A fantasy novel by George MacDonald

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even the season, though doubtless the hieroglyphic could be deciphered by more experienced eyes. One splendour, in particular, I remember—wings of deep carmine, with an inner down of warm grey, around a form of brilliant whiteness. She had been found as the sun went down through a low sea-fog, casting crimson along a broad sea-path into a little cave on the shore, where a bathing maiden saw her lying.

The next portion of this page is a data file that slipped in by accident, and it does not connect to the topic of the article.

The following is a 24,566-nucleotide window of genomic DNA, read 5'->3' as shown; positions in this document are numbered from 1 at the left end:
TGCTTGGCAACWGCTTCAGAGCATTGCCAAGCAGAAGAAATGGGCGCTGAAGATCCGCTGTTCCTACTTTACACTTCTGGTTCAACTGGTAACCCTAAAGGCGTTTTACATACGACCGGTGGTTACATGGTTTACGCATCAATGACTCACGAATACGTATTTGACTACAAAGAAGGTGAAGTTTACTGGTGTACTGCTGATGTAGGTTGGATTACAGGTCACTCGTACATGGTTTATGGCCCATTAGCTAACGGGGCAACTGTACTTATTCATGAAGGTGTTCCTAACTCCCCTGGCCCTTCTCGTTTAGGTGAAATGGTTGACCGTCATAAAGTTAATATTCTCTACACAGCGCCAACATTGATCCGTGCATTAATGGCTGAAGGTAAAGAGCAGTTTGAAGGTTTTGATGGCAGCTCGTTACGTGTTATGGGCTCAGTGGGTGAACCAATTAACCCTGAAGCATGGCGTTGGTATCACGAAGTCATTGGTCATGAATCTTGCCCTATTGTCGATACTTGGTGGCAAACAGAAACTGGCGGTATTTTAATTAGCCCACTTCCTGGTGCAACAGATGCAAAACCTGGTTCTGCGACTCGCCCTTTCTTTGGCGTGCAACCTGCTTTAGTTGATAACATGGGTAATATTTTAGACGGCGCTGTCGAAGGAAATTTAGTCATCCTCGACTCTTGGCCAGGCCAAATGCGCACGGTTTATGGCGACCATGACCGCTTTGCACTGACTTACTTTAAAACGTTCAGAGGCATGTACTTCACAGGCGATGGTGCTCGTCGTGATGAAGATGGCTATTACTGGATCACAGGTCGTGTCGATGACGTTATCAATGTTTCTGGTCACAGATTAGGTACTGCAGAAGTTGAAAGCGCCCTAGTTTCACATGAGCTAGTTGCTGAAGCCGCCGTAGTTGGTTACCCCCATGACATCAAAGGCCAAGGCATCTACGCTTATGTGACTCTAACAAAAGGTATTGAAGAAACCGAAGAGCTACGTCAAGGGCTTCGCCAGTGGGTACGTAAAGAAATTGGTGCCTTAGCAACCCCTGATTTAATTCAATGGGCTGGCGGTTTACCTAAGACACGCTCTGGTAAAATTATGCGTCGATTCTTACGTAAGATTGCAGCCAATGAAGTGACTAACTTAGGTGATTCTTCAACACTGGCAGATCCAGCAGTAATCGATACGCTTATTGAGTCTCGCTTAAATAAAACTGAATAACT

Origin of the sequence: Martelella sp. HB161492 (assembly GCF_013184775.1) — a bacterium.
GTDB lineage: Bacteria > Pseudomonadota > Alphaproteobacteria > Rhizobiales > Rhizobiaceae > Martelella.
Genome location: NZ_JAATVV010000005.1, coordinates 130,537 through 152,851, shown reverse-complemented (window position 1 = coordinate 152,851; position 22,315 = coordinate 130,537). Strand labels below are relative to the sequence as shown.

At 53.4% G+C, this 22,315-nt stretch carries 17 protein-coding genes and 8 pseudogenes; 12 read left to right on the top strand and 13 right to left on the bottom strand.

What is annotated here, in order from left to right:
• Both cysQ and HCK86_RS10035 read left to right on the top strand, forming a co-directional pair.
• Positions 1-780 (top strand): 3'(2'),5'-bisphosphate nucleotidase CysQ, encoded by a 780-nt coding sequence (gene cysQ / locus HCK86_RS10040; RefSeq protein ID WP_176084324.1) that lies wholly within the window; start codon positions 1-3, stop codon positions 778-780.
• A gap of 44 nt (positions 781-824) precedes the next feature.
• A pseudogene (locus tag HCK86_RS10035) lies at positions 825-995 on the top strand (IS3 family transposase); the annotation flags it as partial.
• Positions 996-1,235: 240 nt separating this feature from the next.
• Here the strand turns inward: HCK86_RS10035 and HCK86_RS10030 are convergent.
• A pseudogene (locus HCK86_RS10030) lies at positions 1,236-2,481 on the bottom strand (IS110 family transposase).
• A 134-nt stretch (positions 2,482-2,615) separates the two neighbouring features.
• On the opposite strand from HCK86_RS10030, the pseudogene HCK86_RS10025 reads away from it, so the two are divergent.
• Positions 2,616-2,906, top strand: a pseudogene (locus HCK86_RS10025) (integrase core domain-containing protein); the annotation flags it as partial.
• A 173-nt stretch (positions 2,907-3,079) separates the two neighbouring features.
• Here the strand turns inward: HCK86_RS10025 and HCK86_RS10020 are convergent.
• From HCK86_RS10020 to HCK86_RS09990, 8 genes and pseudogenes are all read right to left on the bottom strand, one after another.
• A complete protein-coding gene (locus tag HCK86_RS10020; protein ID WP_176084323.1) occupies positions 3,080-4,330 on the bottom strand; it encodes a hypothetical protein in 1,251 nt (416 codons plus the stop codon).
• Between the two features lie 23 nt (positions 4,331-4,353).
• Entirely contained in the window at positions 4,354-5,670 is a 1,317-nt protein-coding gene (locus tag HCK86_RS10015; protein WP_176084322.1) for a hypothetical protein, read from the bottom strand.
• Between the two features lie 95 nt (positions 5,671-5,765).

But though I speak of sun and fog, and sea and shore, the world there is in some respects very diffe­rent from the earth whereon men live. For instance, the waters reflect no forms. To the unaccustomed eye they appear, if undisturbed, like the surface of a dark metal, only that the latter would reflect indis­tinctly, whereas they reflect not at all, except light which falls immediately upon them. This has a great effect in causing the landscapes to differ from those on the earth. On the stillest evening, no tall ship on the sea sends a long wavering reflection almost to the feet of him on the shore; the face of no maiden brightens at its own beauty in a still forest-well. The sun and moon alone make a glitter on the surface. The sea is like a sea of death, ready to ingulf and never to reveal: a visible shadow of oblivion. Yet the women sport in its waters like gorgeous sea-birds.
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